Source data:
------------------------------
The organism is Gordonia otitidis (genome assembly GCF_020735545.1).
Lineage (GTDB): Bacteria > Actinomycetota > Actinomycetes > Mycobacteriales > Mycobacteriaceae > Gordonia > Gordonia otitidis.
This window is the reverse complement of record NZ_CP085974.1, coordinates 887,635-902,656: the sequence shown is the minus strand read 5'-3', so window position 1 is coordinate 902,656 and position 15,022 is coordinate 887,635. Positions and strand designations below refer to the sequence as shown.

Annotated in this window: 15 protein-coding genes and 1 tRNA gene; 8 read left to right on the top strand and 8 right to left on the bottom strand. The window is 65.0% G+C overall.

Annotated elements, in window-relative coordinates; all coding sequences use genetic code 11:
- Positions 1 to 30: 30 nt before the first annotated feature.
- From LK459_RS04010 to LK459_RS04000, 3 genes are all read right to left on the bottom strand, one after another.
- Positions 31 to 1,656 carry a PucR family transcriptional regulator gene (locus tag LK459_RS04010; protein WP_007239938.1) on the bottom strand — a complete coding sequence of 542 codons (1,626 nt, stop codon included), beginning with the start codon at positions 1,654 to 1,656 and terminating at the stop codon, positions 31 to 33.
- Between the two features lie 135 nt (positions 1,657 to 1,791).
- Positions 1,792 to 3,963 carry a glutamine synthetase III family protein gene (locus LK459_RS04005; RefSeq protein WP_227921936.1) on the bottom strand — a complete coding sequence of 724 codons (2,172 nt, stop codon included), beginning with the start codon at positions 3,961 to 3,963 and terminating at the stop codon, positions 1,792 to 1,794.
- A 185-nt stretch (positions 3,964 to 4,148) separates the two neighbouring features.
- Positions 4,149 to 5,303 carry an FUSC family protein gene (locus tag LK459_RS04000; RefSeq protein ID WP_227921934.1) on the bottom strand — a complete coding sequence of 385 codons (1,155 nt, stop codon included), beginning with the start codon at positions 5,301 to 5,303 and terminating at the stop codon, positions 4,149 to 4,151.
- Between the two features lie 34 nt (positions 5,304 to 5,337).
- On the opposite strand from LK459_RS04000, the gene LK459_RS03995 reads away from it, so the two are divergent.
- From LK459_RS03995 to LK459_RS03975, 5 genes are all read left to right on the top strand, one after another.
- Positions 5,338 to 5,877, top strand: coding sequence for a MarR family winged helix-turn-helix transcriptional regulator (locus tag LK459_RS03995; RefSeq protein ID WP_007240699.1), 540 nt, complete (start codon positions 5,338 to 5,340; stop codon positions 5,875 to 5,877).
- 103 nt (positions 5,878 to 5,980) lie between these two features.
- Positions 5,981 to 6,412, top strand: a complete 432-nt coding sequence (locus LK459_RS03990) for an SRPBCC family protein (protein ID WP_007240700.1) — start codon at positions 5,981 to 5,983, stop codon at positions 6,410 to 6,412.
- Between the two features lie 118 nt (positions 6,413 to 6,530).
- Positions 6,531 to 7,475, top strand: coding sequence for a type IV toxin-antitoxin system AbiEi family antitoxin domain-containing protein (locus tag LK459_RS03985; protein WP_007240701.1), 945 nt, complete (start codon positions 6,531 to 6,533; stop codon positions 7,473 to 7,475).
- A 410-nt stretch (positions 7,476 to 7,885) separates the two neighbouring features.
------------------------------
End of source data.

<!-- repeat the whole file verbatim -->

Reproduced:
The organism is Gordonia otitidis (genome assembly GCF_020735545.1).
Lineage (GTDB): Bacteria > Actinomycetota > Actinomycetes > Mycobacteriales > Mycobacteriaceae > Gordonia > Gordonia otitidis.
This window is the reverse complement of record NZ_CP085974.1, coordinates 887,635-902,656: the sequence shown is the minus strand read 5'-3', so window position 1 is coordinate 902,656 and position 15,022 is coordinate 887,635. Positions and strand designations below refer to the sequence as shown.

Annotated in this window: 15 protein-coding genes and 1 tRNA gene; 8 read left to right on the top strand and 8 right to left on the bottom strand. The window is 65.0% G+C overall.

Annotated elements, in window-relative coordinates; all coding sequences use genetic code 11:
- Positions 1 to 30: 30 nt before the first annotated feature.
- From LK459_RS04010 to LK459_RS04000, 3 genes are all read right to left on the bottom strand, one after another.
- Positions 31 to 1,656 carry a PucR family transcriptional regulator gene (locus tag LK459_RS04010; protein WP_007239938.1) on the bottom strand — a complete coding sequence of 542 codons (1,626 nt, stop codon included), beginning with the start codon at positions 1,654 to 1,656 and terminating at the stop codon, positions 31 to 33.
- Between the two features lie 135 nt (positions 1,657 to 1,791).
- Positions 1,792 to 3,963 carry a glutamine synthetase III family protein gene (locus LK459_RS04005; RefSeq protein WP_227921936.1) on the bottom strand — a complete coding sequence of 724 codons (2,172 nt, stop codon included), beginning with the start codon at positions 3,961 to 3,963 and terminating at the stop codon, positions 1,792 to 1,794.
- A 185-nt stretch (positions 3,964 to 4,148) separates the two neighbouring features.
- Positions 4,149 to 5,303 carry an FUSC family protein gene (locus tag LK459_RS04000; RefSeq protein ID WP_227921934.1) on the bottom strand — a complete coding sequence of 385 codons (1,155 nt, stop codon included), beginning with the start codon at positions 5,301 to 5,303 and terminating at the stop codon, positions 4,149 to 4,151.
- Between the two features lie 34 nt (positions 5,304 to 5,337).
- On the opposite strand from LK459_RS04000, the gene LK459_RS03995 reads away from it, so the two are divergent.
- From LK459_RS03995 to LK459_RS03975, 5 genes are all read left to right on the top strand, one after another.
- Positions 5,338 to 5,877, top strand: coding sequence for a MarR family winged helix-turn-helix transcriptional regulator (locus tag LK459_RS03995; RefSeq protein ID WP_007240699.1), 540 nt, complete (start codon positions 5,338 to 5,340; stop codon positions 5,875 to 5,877).
- 103 nt (positions 5,878 to 5,980) lie between these two features.
- Positions 5,981 to 6,412, top strand: a complete 432-nt coding sequence (locus LK459_RS03990) for an SRPBCC family protein (protein ID WP_007240700.1) — start codon at positions 5,981 to 5,983, stop codon at positions 6,410 to 6,412.
- Between the two features lie 118 nt (positions 6,413 to 6,530).
- Positions 6,531 to 7,475, top strand: coding sequence for a type IV toxin-antitoxin system AbiEi family antitoxin domain-containing protein (locus tag LK459_RS03985; protein WP_007240701.1), 945 nt, complete (start codon positions 6,531 to 6,533; stop codon positions 7,473 to 7,475).
- A 410-nt stretch (positions 7,476 to 7,885) separates the two neighbouring features.